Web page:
At a press conference following the first House impeachment inquiry vote, Rep. Doug Collins (R-Ga.) called on Rep. Adam Schiff (D-Calif.), the head of the House Intelligence Committee, to be the first witness in the upcoming impeachment hearings to answer questions on the anonymous whistleblower that triggered the impeachment inquiry.
“What you’ve heard so far is very true. But as I said on the floor today, what you saw in the House was a very dark cloud falling upon this democracy. Even more, it’s falling upon the House because what is happening here—and [Rep. Jim] McGovern had the audacity to stand there today and say all Republicans want to do is argue about process; they don’t want to argue about substance. I think our leadership team and others have said today that’s not true,” he said.
Toward the end of his statement, Collins, who is the ranking member on the House Judiciary Committee, then went after Schiff and asked him to testify before the House Judiciary Committee.
“When it gets to the Judiciary Committee I do have one thing for Mr. Schiff. If he wants to be, as said, a special counsel, he set himself up, then here’s my challenge to Mr. Schiff. You want to be Ken Starr? Be Ken Starr. Come to the Judiciary Committee. Be the first witness and take every question asked of you,” Collins said, referring to former investigator into President Clinton’s impeachment case.
“Folks, this ain’t over. Get ready,” Collins concluded.
The whistleblower, who has yet to be identified, reportedly contacted an aide in Schiff’s office before taking his complaint to the intelligence community inspector general. Schiff has said that he wasn’t aware of the substance of the complaint.
The reported series of events have triggered a GOP-led backlash against Schiff, including from President Donald Trump himself.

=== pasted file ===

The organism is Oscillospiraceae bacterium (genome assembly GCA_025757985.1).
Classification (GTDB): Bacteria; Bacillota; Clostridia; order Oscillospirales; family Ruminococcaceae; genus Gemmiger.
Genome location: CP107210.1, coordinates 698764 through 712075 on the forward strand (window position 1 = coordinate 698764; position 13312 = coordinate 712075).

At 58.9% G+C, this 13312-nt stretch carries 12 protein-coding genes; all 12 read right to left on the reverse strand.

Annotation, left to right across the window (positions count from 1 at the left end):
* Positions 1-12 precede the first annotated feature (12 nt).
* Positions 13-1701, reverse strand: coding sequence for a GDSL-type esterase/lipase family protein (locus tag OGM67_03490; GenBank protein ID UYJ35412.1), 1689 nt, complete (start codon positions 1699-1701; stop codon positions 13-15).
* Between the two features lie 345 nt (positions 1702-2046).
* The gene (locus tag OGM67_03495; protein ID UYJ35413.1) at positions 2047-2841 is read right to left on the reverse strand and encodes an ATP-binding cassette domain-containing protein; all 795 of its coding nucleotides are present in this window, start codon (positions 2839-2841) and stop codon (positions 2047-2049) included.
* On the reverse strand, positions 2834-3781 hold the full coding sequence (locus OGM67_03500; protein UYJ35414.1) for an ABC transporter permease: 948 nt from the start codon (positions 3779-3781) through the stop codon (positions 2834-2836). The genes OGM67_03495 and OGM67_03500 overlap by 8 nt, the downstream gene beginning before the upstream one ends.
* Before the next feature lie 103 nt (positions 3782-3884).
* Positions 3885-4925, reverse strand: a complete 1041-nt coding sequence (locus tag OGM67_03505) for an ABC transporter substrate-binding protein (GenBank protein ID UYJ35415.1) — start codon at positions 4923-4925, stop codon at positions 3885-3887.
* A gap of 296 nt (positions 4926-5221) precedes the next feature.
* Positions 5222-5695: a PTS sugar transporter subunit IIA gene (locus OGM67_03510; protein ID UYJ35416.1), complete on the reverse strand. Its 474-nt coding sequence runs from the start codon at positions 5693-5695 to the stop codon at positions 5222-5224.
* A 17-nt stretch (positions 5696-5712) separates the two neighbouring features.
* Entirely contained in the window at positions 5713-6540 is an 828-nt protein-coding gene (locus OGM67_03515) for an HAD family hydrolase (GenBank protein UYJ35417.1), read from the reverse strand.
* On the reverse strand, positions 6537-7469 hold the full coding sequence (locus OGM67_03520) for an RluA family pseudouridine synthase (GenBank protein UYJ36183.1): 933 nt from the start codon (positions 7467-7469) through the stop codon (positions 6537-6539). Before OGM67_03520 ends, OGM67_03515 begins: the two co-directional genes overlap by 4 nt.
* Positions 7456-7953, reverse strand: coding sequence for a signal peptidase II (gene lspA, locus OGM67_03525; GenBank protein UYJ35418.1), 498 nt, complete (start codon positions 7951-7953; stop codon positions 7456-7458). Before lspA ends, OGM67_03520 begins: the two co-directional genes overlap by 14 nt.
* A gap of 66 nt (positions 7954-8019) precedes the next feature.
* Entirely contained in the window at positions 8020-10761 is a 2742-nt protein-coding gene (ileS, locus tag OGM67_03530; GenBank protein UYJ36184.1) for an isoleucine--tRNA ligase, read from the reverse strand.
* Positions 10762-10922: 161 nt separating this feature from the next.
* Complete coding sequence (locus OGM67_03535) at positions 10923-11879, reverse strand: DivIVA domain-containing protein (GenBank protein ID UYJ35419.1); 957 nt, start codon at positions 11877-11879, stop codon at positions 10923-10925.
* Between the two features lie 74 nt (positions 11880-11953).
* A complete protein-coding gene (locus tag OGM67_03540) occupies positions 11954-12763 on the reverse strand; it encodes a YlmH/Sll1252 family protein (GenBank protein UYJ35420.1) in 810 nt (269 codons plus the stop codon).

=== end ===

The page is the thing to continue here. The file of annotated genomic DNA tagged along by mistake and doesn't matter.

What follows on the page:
However, Republicans have claimed Schiff colluded with the whistleblower to trigger the House Democrat-led impeachment inquiry into Trump. The whistleblower claimed Trump abused his office to pressure Ukrainian President Volodymyr Zelensky in a July 25 phone call.
In Thursday’s vote, no Republicans supported the resolution and three didn’t vote. Two Democrats bucked the party’s trend and voted against the resolution, which was a procedural motion to lay out ground rules in the case.
Meanwhile, Schiff issued a statement of his own following the vote.
“This is a solemn day in the history of our country,” Schiff said, echoing statements made by House Speaker Nancy Pelosi (D-Calif.).
“We take no joy in having to move down this road and proceed with this impeachment inquiry, but neither do we shrink from it,” he said. “During the depositions that we’ve conducted thus far we’ve used a format we believe is very conducive to the fact-finding process,” and that process will continue in the open hearings,” Schiff said, who also added staff counsel will be permitted to do sustained questioning of up to 45 minutes for each side, as has been the case.